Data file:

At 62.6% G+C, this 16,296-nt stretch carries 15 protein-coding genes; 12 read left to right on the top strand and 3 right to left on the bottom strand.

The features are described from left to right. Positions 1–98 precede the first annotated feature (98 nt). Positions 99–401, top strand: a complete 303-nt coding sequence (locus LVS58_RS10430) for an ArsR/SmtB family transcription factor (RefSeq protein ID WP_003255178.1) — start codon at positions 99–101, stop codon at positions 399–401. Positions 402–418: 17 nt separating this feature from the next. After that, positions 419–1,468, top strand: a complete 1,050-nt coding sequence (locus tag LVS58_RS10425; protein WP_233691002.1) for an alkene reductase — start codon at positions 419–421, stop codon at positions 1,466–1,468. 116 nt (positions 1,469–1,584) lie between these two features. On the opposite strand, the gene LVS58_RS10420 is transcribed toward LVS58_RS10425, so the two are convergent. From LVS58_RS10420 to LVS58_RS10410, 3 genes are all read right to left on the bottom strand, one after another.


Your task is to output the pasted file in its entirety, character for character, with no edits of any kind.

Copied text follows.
At 62.6% G+C, this 16,296-nt stretch carries 15 protein-coding genes; 12 read left to right on the top strand and 3 right to left on the bottom strand.

The features are described from left to right. Positions 1–98 precede the first annotated feature (98 nt). Positions 99–401, top strand: a complete 303-nt coding sequence (locus LVS58_RS10430) for an ArsR/SmtB family transcription factor (RefSeq protein ID WP_003255178.1) — start codon at positions 99–101, stop codon at positions 399–401. Positions 402–418: 17 nt separating this feature from the next. After that, positions 419–1,468, top strand: a complete 1,050-nt coding sequence (locus tag LVS58_RS10425; protein WP_233691002.1) for an alkene reductase — start codon at positions 419–421, stop codon at positions 1,466–1,468. 116 nt (positions 1,469–1,584) lie between these two features. On the opposite strand, the gene LVS58_RS10420 is transcribed toward LVS58_RS10425, so the two are convergent. From LVS58_RS10420 to LVS58_RS10410, 3 genes are all read right to left on the bottom strand, one after another.